Post operative haemorrhage from colostomy site was controlled by pressure dressing and this was not severe enough to require blood transfusion except in two cases that had bleeding diatheses as also reported previously.1,2 On the other hand, colostomy closure has also been reported to be associated with complications, although none was recorded in this study.5,6,13,14 The timing of colostomy closure was influenced by financial constraint, skin excoriation, prolapse, parents/caregivers compliance and clinical state of the patients.5,13-15 Generally, those who had colostomy for acquired indications were closed earlier, followed by anorectal anomaly and Hirschsprung’s disease. All the patients had intraperitoneal closure with good results, although reports16,17 by those who use extraperitoneal and laparoscopic closure are also encouraging.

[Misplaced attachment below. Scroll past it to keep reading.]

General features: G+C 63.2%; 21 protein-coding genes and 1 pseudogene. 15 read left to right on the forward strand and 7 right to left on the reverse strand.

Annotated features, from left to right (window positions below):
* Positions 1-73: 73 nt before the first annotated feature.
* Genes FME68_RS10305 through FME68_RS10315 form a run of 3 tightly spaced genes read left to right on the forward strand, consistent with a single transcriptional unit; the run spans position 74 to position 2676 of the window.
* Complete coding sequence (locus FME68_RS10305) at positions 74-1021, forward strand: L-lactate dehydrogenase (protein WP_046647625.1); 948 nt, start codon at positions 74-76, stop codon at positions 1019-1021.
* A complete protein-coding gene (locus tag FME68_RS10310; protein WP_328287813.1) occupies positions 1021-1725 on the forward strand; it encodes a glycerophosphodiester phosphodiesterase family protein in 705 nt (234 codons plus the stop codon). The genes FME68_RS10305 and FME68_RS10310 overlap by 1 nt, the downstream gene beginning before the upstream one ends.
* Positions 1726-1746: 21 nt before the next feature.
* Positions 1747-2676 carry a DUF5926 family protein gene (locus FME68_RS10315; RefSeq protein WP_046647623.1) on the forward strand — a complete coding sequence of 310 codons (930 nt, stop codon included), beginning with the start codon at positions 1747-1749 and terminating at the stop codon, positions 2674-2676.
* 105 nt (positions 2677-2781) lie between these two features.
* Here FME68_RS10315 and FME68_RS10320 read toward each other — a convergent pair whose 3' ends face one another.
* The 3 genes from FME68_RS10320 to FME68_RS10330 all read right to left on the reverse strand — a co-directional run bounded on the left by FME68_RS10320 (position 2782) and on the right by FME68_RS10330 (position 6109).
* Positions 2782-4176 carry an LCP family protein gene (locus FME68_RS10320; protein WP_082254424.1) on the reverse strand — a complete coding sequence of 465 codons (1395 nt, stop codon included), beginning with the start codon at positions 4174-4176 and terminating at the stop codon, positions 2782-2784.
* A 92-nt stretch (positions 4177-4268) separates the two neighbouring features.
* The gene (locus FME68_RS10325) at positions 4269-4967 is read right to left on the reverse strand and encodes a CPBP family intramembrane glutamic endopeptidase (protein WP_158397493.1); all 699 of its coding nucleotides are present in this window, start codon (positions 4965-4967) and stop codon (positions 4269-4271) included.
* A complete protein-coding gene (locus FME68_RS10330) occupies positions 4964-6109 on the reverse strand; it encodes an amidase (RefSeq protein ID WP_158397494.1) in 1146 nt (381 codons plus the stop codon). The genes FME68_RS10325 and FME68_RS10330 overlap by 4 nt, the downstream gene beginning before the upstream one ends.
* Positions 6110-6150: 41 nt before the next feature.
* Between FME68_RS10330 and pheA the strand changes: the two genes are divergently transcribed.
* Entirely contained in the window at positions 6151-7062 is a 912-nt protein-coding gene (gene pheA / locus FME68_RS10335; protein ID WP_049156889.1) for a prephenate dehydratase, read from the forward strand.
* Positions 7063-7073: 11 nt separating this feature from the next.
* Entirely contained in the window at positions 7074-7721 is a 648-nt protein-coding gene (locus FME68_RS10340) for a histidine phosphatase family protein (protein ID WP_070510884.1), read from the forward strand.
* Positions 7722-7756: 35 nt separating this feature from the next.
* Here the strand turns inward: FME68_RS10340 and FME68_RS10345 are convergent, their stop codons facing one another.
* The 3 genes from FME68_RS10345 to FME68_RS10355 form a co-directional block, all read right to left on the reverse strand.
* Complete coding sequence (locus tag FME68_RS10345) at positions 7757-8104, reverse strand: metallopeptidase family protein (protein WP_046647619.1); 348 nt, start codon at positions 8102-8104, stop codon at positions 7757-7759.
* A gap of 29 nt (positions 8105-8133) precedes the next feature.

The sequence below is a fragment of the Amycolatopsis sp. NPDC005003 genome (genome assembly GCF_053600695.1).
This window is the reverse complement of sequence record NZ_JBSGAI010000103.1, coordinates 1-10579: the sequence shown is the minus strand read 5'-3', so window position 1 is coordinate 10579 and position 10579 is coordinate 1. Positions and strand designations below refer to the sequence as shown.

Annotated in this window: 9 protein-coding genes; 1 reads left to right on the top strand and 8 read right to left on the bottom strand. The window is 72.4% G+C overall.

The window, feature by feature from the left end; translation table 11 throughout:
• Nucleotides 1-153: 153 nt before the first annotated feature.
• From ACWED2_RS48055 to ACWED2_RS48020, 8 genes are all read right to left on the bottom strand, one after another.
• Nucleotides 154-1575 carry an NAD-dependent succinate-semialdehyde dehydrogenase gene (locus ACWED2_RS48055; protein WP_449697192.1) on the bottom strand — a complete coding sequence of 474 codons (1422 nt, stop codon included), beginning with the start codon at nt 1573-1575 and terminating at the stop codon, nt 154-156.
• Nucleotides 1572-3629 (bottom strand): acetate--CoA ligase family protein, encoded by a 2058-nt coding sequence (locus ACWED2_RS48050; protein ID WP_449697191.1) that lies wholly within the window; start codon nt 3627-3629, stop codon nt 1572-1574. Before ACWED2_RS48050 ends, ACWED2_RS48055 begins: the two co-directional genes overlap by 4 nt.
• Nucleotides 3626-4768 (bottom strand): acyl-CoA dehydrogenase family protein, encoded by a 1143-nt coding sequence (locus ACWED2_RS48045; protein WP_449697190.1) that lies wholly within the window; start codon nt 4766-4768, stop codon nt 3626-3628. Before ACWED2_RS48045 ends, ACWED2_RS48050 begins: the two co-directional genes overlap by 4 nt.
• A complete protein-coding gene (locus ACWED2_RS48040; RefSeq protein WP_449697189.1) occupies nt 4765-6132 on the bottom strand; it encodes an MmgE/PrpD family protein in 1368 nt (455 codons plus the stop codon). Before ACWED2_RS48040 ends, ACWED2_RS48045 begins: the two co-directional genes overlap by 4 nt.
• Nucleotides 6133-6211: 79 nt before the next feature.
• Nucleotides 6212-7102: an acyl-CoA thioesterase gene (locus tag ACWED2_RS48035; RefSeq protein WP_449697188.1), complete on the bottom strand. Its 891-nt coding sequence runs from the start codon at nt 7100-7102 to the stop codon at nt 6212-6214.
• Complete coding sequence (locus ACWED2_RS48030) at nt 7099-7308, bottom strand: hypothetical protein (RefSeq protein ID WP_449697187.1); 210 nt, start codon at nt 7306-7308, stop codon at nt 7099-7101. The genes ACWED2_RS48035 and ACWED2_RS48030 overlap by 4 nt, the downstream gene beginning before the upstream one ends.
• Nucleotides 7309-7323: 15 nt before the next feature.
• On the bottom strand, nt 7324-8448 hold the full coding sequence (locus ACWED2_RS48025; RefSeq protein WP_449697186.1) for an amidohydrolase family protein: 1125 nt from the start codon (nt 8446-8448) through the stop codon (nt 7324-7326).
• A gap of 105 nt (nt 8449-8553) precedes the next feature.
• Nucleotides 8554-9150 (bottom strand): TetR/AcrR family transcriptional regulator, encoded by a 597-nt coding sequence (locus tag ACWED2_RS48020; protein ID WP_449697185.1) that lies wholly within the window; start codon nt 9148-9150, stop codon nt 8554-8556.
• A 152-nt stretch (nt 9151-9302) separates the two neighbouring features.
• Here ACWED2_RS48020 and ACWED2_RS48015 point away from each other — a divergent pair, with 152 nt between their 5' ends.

In conclusion, the morbidity and mortality recorded in this study were due mainly to underlying pathologies complicated by sepsis and not colostomy related; hence colostomy was a common procedure performed in children during the period. The lack of facilities and manpower needed to perform definitive procedures which required exposure to long period of general anaesthesia in unstable children, made colostomy play important role in the management of these children. Adequate preoperative counselling of parents/caregivers, good stoma care and early stoma closure gave encouraging results. Colostomy still has much to offer in emerging paediatric surgery units in resource poor regions.